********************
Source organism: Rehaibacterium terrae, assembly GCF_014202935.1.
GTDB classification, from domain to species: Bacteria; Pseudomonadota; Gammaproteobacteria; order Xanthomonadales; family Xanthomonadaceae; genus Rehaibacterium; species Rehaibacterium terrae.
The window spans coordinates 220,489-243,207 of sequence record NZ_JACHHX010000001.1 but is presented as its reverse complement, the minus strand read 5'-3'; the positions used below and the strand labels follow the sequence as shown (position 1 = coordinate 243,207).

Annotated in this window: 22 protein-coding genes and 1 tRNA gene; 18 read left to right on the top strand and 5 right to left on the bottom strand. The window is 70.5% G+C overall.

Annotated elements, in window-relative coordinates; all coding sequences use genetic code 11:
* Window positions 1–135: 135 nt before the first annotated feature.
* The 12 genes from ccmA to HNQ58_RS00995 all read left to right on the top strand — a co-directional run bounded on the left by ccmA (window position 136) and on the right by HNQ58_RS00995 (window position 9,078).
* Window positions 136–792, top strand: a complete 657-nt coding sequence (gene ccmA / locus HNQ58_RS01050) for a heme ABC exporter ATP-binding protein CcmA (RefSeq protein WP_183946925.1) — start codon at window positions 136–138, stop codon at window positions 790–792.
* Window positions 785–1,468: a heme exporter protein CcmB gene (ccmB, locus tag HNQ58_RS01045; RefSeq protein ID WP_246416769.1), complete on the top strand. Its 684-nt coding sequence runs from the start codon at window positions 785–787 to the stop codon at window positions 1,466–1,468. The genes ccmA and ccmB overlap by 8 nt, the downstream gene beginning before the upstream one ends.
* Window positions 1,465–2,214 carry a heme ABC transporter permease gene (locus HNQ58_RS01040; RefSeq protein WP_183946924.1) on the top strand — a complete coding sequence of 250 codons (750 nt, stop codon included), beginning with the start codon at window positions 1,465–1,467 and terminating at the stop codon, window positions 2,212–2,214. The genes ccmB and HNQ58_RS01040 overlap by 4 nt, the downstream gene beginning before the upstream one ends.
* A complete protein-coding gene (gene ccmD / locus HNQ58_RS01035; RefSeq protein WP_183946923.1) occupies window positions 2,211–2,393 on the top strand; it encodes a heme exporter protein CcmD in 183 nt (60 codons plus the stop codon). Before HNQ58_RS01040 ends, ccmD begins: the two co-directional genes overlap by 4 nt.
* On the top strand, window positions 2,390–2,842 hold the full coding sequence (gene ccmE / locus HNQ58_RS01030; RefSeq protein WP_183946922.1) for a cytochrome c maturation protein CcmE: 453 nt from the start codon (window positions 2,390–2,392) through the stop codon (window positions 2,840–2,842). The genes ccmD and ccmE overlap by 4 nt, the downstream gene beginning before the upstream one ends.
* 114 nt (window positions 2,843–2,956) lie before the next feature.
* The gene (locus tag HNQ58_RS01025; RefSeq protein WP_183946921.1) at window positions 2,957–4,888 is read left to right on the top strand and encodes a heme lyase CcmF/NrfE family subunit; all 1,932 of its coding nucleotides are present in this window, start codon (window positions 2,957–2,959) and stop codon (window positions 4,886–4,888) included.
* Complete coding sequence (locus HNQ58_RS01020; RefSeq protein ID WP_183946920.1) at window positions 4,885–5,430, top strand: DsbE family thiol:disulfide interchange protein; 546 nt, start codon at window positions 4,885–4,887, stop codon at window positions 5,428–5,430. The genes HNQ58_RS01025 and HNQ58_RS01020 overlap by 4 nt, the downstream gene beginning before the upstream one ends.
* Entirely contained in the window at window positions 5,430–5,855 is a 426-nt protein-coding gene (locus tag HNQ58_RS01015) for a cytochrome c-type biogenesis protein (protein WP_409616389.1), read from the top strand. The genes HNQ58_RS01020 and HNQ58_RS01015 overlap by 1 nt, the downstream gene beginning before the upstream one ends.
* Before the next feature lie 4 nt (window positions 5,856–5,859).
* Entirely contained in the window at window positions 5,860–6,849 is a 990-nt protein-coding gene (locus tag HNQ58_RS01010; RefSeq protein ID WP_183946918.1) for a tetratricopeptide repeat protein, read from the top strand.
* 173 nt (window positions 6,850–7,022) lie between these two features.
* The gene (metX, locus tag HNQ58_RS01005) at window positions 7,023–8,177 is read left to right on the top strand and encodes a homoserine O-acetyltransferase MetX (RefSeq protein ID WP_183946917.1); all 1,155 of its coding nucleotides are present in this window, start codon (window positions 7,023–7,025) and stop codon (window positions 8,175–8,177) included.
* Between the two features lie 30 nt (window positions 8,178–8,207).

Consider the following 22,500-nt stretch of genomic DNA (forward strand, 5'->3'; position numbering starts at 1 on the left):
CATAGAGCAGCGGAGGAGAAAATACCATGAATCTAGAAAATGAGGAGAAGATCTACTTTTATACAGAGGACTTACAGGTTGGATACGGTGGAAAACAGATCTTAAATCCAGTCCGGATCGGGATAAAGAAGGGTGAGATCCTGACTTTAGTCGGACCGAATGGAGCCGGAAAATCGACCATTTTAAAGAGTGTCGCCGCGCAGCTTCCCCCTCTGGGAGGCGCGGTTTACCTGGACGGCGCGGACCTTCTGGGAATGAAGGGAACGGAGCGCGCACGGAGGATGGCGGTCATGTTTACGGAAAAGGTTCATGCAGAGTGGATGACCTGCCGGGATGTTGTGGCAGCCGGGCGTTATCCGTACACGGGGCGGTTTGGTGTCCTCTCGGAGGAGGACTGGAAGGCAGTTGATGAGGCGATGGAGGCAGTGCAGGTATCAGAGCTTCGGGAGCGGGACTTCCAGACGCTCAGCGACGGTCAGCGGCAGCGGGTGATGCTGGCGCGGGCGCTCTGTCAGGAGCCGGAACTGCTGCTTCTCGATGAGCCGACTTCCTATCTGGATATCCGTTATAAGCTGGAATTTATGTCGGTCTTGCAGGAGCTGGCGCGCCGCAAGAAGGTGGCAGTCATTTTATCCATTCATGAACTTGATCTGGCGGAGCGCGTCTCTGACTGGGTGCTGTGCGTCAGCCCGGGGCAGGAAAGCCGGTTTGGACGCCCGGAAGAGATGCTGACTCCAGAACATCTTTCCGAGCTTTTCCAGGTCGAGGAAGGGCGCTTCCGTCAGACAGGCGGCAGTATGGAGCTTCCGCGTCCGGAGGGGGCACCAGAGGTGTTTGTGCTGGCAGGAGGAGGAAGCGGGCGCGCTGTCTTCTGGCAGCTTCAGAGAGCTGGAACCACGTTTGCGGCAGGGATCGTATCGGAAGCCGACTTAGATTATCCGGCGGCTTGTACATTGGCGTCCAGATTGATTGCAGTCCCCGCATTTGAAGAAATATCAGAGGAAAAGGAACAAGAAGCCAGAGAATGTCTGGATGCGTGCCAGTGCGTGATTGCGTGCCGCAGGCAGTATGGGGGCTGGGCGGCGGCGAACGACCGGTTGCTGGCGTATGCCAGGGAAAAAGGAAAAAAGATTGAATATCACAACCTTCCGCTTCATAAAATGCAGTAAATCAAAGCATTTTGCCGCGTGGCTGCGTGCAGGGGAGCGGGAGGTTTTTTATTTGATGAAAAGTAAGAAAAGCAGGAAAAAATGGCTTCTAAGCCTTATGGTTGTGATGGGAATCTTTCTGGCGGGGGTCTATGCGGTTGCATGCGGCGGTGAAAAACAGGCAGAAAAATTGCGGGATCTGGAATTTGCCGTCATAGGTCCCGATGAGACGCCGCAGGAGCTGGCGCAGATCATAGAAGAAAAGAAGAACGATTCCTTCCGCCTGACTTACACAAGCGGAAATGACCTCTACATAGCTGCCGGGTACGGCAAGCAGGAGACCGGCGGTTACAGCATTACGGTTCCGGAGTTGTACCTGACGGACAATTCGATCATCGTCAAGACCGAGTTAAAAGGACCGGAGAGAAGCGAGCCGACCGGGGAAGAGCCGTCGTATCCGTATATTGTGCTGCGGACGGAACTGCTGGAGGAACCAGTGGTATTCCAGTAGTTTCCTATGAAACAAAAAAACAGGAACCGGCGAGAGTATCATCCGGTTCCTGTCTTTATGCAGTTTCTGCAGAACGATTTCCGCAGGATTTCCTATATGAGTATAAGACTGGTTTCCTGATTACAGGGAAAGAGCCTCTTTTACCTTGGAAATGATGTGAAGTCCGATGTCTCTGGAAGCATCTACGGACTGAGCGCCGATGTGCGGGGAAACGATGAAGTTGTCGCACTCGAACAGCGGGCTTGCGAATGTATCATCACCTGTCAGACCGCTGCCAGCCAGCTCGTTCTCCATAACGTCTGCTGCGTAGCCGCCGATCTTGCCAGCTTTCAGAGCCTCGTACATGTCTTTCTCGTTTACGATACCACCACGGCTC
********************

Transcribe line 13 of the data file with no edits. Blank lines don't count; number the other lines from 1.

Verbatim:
* 114 nt (window positions 2,843–2,956) lie before the next feature.